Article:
My name is Roland Wilding. I had a computer career during which I came across software licences and I became interested in IP. I was lucky that Mr Redman, a nearby fellow of the Institute of Trade Mark Attorneys, gave me an apprenticeship in 1995 and now I run my own small firm RWTM®. I’ve registered that – showing that even the smallest of businesses can get a registered trade mark.
The best time to be an SME is since 2010
Why did this era start in 2010? This is when the first key reforms to the then Patents County Court were introduced (the changes culminating in The Intellectual Property Enterprise Court (IPEC) in 2012). Shortly afterwards the IPO (UK) streamlined and toughened its control over opposition and cancellation proceedings, culminating in fast track/no evidence proceedings.
In the bad old pre-2010 days SME’s could be told they were to face a trade mark infringement action in the High Court brought by a large corporate unless they agreed to an undertaking. The typical undertaking would include:
• provision of their entire customer list and contact details
• paying to advertise that they were sorry and would not ever infringe again
• deliver up all infringing items
• pay for legal costs to date (usually at least two thousand)
• refer all relevant customer enquiries to the large corporate and to provide details of their
• distribution network and all suppliers
• agree to write to all customers explaining what had happened
They wanted to say can we talk, but when they visited an attorney such as myself I had to explain the reality that unless they could afford half a million in legal fees the High Court was not going to be visited. Even if half a million was possible then the costs of a possible appeal probably induced signing the undertaking.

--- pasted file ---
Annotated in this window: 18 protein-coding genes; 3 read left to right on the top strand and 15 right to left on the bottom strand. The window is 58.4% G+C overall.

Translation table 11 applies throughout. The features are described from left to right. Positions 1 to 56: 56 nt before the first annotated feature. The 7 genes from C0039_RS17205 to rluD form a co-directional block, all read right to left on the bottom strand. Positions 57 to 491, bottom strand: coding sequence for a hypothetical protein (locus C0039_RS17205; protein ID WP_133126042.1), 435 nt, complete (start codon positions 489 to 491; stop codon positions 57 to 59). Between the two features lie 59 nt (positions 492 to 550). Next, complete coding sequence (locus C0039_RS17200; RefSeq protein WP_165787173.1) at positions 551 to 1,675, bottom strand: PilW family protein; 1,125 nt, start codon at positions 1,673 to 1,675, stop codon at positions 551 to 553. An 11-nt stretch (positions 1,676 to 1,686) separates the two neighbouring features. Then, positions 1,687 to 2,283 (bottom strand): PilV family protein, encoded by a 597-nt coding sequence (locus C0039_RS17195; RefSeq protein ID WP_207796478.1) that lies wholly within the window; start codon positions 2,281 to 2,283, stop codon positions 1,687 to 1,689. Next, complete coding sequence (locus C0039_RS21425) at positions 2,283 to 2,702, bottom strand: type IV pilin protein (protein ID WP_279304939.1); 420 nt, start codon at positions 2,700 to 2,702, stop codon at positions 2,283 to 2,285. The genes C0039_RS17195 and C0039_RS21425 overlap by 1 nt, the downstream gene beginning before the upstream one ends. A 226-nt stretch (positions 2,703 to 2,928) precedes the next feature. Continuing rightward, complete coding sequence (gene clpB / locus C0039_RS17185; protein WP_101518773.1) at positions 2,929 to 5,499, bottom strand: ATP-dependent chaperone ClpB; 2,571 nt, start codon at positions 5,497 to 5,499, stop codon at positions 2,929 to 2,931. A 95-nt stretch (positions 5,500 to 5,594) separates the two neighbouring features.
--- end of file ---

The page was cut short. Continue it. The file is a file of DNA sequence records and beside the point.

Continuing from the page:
Nowadays if a reasonable person would think the likely damage in a trade mark case is less than ten thousand, the matter should be heard under IPEC’s small claims regime. This is very similar to county court small claims and any costs award is capped at about five hundred.
If the likely damage is between ten and five hundred thousand, the normal (streamlined) track of IPEC will apply. Even here the maximum recoverable costs award if you lose is fifty thousand, with some further costs if the amount of damage cannot be agreed.
The IPO is so quick these days that registration can be obtained in under three months, failing which you are likely to flush out your opponent’s position.
All the above has aroused the interest of the insurance industry in particular because the greater certainty around costs helps them too. I work closely with an IP insurance firm who provide very competitive policies for owners of registered trade marks. For example, a policy can be tailored to only cover IPEC cases and this greatly reduces the premium. If you have insurance you are very likely to deter infringers by explaining that you have backed your registration with insurance.
The IPO evaluation of the IP Enterprise Court has found that it has been a big success. It has improved access to justice at proportionate cost for SMEs who as a last resort need to resolve their IP dispute through litigation.
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